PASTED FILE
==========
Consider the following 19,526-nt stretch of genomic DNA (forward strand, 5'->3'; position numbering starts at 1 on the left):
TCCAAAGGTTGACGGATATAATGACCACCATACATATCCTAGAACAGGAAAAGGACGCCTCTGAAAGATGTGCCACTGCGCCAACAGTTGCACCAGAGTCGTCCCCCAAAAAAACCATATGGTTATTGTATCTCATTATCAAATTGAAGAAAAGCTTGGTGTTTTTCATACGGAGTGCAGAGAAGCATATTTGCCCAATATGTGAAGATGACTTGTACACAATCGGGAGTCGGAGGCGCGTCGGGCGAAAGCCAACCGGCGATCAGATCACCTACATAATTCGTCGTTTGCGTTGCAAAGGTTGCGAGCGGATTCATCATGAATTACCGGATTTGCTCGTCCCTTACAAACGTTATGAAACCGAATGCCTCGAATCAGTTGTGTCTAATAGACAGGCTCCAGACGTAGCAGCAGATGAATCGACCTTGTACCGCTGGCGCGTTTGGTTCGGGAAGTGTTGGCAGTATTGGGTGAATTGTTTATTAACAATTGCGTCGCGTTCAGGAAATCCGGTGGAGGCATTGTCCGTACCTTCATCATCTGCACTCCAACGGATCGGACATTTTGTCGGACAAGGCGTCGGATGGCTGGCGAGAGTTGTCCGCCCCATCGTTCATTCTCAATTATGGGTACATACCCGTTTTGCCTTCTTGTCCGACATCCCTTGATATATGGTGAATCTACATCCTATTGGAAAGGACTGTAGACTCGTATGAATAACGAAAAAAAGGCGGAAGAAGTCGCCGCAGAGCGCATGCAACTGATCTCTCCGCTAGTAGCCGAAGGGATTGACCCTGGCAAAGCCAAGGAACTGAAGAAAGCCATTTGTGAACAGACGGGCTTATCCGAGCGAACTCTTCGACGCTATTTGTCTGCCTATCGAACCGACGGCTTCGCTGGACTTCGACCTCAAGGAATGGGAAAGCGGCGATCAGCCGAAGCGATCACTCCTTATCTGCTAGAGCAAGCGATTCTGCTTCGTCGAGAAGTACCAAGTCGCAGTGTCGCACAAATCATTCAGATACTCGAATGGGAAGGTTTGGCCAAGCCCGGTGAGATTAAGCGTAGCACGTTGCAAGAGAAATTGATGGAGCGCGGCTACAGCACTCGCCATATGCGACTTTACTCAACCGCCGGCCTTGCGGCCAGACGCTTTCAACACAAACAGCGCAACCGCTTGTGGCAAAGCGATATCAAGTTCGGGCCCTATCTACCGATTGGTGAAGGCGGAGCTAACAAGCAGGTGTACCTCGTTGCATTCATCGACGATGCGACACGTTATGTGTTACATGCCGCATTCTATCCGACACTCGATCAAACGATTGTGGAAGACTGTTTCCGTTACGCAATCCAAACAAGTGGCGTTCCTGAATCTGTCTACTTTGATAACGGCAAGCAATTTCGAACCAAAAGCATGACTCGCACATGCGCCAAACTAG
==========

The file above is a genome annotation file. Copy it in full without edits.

Consider the following 19,526-nt stretch of genomic DNA (forward strand, 5'->3'; position numbering starts at 1 on the left):
TCCAAAGGTTGACGGATATAATGACCACCATACATATCCTAGAACAGGAAAAGGACGCCTCTGAAAGATGTGCCACTGCGCCAACAGTTGCACCAGAGTCGTCCCCCAAAAAAACCATATGGTTATTGTATCTCATTATCAAATTGAAGAAAAGCTTGGTGTTTTTCATACGGAGTGCAGAGAAGCATATTTGCCCAATATGTGAAGATGACTTGTACACAATCGGGAGTCGGAGGCGCGTCGGGCGAAAGCCAACCGGCGATCAGATCACCTACATAATTCGTCGTTTGCGTTGCAAAGGTTGCGAGCGGATTCATCATGAATTACCGGATTTGCTCGTCCCTTACAAACGTTATGAAACCGAATGCCTCGAATCAGTTGTGTCTAATAGACAGGCTCCAGACGTAGCAGCAGATGAATCGACCTTGTACCGCTGGCGCGTTTGGTTCGGGAAGTGTTGGCAGTATTGGGTGAATTGTTTATTAACAATTGCGTCGCGTTCAGGAAATCCGGTGGAGGCATTGTCCGTACCTTCATCATCTGCACTCCAACGGATCGGACATTTTGTCGGACAAGGCGTCGGATGGCTGGCGAGAGTTGTCCGCCCCATCGTTCATTCTCAATTATGGGTACATACCCGTTTTGCCTTCTTGTCCGACATCCCTTGATATATGGTGAATCTACATCCTATTGGAAAGGACTGTAGACTCGTATGAATAACGAAAAAAAGGCGGAAGAAGTCGCCGCAGAGCGCATGCAACTGATCTCTCCGCTAGTAGCCGAAGGGATTGACCCTGGCAAAGCCAAGGAACTGAAGAAAGCCATTTGTGAACAGACGGGCTTATCCGAGCGAACTCTTCGACGCTATTTGTCTGCCTATCGAACCGACGGCTTCGCTGGACTTCGACCTCAAGGAATGGGAAAGCGGCGATCAGCCGAAGCGATCACTCCTTATCTGCTAGAGCAAGCGATTCTGCTTCGTCGAGAAGTACCAAGTCGCAGTGTCGCACAAATCATTCAGATACTCGAATGGGAAGGTTTGGCCAAGCCCGGTGAGATTAAGCGTAGCACGTTGCAAGAGAAATTGATGGAGCGCGGCTACAGCACTCGCCATATGCGACTTTACTCAACCGCCGGCCTTGCGGCCAGACGCTTTCAACACAAACAGCGCAACCGCTTGTGGCAAAGCGATATCAAGTTCGGGCCCTATCTACCGATTGGTGAAGGCGGAGCTAACAAGCAGGTGTACCTCGTTGCATTCATCGACGATGCGACACGTTATGTGTTACATGCCGCATTCTATCCGACACTCGATCAAACGATTGTGGAAGACTGTTTCCGTTACGCAATCCAAACAAGTGGCGTTCCTGAATCTGTCTACTTTGATAACGGCAAGCAATTTCGAACCAAAAGCATGACTCGCACATGCGCCAAACTAG